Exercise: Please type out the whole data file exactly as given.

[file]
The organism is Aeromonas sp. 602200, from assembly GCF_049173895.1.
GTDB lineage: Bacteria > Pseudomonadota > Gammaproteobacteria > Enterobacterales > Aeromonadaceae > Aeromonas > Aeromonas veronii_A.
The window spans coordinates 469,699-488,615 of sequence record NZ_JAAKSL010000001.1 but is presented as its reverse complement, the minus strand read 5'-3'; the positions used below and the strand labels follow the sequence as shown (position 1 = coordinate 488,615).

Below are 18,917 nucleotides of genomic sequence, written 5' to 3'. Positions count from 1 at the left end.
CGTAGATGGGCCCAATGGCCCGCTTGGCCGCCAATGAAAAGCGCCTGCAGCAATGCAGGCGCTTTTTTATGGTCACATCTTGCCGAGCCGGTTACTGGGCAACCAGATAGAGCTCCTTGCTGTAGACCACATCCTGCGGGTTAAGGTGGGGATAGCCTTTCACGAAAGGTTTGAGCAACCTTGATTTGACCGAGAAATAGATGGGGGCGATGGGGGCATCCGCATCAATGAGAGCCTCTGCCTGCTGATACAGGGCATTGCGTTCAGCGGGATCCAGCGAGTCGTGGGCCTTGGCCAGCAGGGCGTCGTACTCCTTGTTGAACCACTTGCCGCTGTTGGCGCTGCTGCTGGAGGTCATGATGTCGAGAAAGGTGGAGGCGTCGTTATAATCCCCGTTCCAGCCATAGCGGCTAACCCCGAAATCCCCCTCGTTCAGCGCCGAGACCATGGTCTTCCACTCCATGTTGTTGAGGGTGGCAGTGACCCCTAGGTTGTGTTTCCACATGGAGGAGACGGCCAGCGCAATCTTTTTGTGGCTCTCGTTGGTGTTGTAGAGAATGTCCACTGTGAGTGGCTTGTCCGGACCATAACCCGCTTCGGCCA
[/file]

The organism is Aeromonas sp. 602200, from assembly GCF_049173895.1.
GTDB lineage: Bacteria > Pseudomonadota > Gammaproteobacteria > Enterobacterales > Aeromonadaceae > Aeromonas > Aeromonas veronii_A.
The window spans coordinates 469,699-488,615 of sequence record NZ_JAAKSL010000001.1 but is presented as its reverse complement, the minus strand read 5'-3'; the positions used below and the strand labels follow the sequence as shown (position 1 = coordinate 488,615).

Below are 18,917 nucleotides of genomic sequence, written 5' to 3'. Positions count from 1 at the left end.
CGTAGATGGGCCCAATGGCCCGCTTGGCCGCCAATGAAAAGCGCCTGCAGCAATGCAGGCGCTTTTTTATGGTCACATCTTGCCGAGCCGGTTACTGGGCAACCAGATAGAGCTCCTTGCTGTAGACCACATCCTGCGGGTTAAGGTGGGGATAGCCTTTCACGAAAGGTTTGAGCAACCTTGATTTGACCGAGAAATAGATGGGGGCGATGGGGGCATCCGCATCAATGAGAGCCTCTGCCTGCTGATACAGGGCATTGCGTTCAGCGGGATCCAGCGAGTCGTGGGCCTTGGCCAGCAGGGCGTCGTACTCCTTGTTGAACCACTTGCCGCTGTTGGCGCTGCTGCTGGAGGTCATGATGTCGAGAAAGGTGGAGGCGTCGTTATAATCCCCGTTCCAGCCATAGCGGCTAACCCCGAAATCCCCCTCGTTCAGCGCCGAGACCATGGTCTTCCACTCCATGTTGTTGAGGGTGGCAGTGACCCCTAGGTTGTGTTTCCACATGGAGGAGACGGCCAGCGCAATCTTTTTGTGGCTCTCGTTGGTGTTGTAGAGAATGTCCACTGTGAGTGGCTTGTCCGGACCATAACCCGCTTCGGCCA